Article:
That's like us saying 'we sent 10 people to BETT and placed them at the top corner of each hall'. Great for claiming 'but we were there' but useless in the real world. Everyone who visited BETT knew where to find Microsoft, Dell, Lego and practically everyone else, but if you wanted a quick face to face chat with Apple (or even one of their representative companies) then you had no chance unless you knew exactly who it was before you left for London. They should go back to having the big joint stand under the Apple banner next BETT. At least people would know where to find them.

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    GrumbleDook's Avatar
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    KRCS, Albion and Western had this stand
    https://www.krcs.co.uk/pages/news?21...B-17FCC0D9CB79

    The other stand was even more overtly Apple branded IIRC (will try and find a photo).

    Some companies will work with resellers / partners at events rather than being there themselves. It can be frustrating when this happens as it introduces a middle-person who can get in the way, but it can also be a boon to talk with someone who is actively involved in working with the kit.

    What a lot of people never realised is that the majority of folk who used to populate the Apple stand at BETT where actually ASEs, AASPs and ADEs ... not Apple staff. If you wanted something demoed you were generally passed onto one of these, in the same way that a raft of the people on the Microsoft stand were from schools (and many are members here of course) ... and Adobe used to do the same with getting school staff, educators, trainers and resellers doing the stand for them too.

    Apple are just a bit more extreme than others ...

    Personally I would like to see them back there running a stand ... but until something changes with their attitude to trade shows and the direct relationship with sectors (notice how the iBooks stuff is a lot of work with the publishers in an established market and not with schools to establish need) then I don't think we will see a change. The UK market works differently to US and so if they want business over here on a large scale then they have to change.

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    We would love to go down the ipad route but as we cannot afford a laptop for every pupil then we would need profiles, and ipads don't support profiles. Bring on the androids!!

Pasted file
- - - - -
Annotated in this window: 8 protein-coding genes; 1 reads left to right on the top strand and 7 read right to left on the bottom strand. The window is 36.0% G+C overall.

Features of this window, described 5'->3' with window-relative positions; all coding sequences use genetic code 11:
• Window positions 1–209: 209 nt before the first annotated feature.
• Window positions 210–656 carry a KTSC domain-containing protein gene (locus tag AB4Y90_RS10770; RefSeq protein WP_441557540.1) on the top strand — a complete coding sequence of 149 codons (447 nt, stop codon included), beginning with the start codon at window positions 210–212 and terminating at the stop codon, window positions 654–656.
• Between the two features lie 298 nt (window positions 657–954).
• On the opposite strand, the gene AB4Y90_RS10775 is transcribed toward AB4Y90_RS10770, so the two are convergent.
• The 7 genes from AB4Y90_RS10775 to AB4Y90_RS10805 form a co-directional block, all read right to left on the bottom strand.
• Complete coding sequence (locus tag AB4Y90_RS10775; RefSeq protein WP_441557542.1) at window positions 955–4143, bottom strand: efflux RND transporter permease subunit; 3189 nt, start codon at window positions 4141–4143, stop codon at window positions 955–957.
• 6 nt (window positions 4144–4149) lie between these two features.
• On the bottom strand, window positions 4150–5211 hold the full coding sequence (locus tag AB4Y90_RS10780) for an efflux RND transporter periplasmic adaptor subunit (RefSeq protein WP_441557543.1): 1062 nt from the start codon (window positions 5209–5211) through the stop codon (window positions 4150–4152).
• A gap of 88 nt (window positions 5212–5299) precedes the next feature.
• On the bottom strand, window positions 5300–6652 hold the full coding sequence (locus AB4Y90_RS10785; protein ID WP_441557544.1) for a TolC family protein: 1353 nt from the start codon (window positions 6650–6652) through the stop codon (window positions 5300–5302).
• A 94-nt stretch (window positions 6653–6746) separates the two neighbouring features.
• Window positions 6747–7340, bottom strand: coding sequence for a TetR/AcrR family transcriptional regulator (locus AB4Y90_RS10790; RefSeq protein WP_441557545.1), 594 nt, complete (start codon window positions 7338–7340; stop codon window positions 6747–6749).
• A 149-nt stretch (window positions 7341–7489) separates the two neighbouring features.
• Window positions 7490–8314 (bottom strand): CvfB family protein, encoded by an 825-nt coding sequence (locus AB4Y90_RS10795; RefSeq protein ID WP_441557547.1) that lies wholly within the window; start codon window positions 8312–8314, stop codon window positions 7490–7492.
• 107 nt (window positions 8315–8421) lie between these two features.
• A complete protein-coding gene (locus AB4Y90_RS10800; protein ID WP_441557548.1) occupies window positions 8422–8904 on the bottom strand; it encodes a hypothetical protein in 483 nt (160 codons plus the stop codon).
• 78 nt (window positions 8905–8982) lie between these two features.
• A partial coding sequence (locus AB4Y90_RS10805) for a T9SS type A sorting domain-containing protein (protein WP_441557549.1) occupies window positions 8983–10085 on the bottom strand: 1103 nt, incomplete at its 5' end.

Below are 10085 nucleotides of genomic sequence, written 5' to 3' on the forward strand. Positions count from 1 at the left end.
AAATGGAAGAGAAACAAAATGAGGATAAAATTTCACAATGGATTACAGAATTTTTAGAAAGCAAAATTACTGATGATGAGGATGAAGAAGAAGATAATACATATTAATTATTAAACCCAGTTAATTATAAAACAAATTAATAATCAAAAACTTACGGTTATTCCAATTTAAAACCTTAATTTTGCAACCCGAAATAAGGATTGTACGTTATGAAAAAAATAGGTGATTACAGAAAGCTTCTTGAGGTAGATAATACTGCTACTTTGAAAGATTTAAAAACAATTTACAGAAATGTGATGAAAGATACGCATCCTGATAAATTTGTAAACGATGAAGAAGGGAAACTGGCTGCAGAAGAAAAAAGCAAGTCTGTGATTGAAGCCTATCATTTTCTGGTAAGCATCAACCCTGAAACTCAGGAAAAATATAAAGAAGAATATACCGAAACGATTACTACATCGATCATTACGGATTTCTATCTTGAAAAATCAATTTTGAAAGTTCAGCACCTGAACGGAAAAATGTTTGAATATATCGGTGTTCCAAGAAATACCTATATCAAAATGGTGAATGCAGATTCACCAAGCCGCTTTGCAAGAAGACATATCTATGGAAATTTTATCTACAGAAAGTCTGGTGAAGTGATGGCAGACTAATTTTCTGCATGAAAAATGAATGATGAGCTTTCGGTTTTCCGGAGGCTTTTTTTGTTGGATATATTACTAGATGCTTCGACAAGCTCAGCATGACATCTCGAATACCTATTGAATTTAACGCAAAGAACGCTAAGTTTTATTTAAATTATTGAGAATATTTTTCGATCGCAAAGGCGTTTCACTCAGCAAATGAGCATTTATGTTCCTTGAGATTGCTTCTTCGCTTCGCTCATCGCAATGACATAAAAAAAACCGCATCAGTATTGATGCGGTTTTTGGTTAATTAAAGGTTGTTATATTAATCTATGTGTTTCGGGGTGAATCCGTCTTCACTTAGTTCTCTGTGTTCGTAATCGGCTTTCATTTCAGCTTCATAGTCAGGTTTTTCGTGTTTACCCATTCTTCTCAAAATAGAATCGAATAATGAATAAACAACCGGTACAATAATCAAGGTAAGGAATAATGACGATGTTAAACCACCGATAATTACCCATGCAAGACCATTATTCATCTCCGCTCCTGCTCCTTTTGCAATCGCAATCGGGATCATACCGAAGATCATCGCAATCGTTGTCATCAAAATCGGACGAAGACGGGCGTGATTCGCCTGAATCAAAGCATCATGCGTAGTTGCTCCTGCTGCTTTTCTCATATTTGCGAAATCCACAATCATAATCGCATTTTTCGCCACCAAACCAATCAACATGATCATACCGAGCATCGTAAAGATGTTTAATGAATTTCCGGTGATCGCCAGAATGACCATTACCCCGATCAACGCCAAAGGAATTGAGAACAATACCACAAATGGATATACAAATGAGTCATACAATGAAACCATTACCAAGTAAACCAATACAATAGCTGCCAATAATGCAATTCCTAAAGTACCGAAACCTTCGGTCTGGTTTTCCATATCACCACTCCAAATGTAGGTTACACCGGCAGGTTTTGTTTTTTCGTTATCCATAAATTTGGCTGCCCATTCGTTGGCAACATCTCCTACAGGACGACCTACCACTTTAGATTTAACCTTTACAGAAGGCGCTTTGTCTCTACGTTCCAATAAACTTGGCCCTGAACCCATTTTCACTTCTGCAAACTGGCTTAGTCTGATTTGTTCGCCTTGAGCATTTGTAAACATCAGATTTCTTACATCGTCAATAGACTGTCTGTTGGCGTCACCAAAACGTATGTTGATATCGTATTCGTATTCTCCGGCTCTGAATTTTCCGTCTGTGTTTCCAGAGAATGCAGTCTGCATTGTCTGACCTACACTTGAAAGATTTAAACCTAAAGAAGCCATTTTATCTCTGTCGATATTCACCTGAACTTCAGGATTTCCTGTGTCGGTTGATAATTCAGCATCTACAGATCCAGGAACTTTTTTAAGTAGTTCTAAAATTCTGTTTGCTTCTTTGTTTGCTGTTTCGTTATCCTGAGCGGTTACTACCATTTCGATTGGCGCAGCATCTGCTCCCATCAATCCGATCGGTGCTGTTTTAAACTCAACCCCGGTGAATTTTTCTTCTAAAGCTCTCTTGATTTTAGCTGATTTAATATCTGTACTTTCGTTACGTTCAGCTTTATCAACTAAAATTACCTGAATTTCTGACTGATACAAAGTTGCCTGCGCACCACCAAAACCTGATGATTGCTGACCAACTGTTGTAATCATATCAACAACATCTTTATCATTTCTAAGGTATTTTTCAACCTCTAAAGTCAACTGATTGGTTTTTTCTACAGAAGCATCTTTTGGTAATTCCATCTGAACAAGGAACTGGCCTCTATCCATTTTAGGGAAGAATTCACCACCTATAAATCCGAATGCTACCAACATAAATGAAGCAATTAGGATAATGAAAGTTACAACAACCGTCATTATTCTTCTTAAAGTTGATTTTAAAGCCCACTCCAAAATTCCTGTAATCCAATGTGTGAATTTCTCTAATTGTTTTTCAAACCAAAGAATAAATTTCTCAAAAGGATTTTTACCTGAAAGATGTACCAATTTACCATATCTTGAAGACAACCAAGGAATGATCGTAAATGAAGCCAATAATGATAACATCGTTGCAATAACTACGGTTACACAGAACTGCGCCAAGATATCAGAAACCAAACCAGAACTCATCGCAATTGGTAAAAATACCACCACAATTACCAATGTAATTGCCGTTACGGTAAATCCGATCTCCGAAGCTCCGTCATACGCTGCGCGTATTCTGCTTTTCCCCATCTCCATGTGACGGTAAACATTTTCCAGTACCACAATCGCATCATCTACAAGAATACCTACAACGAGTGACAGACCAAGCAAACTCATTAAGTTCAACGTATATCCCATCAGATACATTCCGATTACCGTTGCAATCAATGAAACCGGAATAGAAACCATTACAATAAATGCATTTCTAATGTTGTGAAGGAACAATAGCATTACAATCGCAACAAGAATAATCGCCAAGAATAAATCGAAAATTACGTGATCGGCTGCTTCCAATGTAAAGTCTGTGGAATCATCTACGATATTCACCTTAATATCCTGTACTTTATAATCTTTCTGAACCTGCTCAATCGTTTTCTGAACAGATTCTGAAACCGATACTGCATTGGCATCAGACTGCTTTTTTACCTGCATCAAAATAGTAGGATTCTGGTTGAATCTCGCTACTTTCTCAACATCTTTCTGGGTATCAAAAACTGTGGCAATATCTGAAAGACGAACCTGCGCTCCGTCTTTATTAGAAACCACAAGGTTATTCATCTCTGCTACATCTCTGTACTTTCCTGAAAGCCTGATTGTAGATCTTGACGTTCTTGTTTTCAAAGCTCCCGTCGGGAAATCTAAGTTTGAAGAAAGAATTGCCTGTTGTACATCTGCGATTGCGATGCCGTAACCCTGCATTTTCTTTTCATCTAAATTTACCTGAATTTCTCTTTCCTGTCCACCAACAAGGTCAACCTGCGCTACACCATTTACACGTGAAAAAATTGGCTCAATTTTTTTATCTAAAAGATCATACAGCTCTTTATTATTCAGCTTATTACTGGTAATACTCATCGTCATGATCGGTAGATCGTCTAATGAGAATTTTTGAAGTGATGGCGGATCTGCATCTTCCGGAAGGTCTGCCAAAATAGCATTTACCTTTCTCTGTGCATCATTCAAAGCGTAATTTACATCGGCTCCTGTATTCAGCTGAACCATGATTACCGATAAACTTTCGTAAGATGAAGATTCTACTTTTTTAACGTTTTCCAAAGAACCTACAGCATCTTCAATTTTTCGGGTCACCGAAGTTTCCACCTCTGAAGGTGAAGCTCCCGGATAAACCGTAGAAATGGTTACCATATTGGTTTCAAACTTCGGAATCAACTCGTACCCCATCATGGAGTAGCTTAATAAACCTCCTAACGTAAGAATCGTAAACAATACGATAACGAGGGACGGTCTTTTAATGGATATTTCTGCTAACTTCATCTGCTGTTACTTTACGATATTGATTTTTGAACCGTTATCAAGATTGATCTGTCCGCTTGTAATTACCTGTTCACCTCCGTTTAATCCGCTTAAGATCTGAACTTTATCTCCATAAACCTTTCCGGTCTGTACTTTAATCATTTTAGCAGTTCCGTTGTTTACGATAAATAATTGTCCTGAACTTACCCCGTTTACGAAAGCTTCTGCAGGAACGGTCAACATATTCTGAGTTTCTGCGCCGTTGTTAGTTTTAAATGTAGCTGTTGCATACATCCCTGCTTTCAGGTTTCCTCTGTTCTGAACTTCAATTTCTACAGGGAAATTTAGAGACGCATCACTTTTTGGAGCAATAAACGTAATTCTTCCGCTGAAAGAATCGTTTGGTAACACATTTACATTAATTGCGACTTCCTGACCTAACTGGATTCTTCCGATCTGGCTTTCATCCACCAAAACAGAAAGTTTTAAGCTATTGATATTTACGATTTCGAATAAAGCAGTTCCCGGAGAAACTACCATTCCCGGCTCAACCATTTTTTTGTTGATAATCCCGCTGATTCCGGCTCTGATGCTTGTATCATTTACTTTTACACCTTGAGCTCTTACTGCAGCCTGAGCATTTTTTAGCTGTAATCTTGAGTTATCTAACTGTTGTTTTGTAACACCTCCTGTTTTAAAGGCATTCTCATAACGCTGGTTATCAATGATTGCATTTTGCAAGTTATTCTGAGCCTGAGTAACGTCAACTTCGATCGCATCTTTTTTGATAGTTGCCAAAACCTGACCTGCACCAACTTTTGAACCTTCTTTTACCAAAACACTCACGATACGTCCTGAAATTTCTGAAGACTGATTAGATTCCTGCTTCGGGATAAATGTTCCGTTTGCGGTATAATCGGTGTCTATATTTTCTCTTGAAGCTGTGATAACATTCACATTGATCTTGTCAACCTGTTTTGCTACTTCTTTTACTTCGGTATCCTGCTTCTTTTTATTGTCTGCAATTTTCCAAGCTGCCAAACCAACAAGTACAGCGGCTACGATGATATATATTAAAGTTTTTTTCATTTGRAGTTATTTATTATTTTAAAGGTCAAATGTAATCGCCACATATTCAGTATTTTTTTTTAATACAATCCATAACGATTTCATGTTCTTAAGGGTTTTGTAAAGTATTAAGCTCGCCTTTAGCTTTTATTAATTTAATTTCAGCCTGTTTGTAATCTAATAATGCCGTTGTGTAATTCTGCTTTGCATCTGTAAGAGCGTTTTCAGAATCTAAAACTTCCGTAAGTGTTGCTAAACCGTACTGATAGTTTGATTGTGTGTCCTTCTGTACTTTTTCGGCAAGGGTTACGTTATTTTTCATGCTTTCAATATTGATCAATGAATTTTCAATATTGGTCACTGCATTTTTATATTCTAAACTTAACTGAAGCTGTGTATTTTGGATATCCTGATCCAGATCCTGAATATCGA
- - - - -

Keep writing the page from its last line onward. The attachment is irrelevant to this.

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    The announcement that they want to put an iPad in every child's hands is merely a repeat of the famous Bill Gates point on putting a dersktop into every home (which he did a damn good job at!)

    There is something very corporate about apple at the moment, ironic given the position most of their products sit in the market, but this is an odd direction, particularly as there is no media or real drive other than this article...

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    I think it could work but believe they need to create a sub 200 iPad. With the iPad priced at 399 for the cheapest version I believe their is the risk of a two tier education system.

    I played with the textbook generator today and was mightily impressed. Kids were too in my GCSE class.

    Gareth

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    Jawloms's Avatar
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    Quote Originally Posted by GrumbleDook View Post
    One of the things which worries me about the new push around textbooks / resources is that schools *have* to make resources available to a wide range of devices and whilst the iBooks 2 stuff and iBooks Author is an interesting app ... the restrictions of how / where the books can also be published *if you are charging for them* means that should schools want to generate some cash from selling to other schools then that is a problem. A fair few things are hidden in the EULA for iBooks Author and it is unlikely that these will get spotted by most folk and they might not realise what they are getting themselves into.

    Worst case it could be that the enhanced books get removed from the iBooks store? Or will Apple take it further?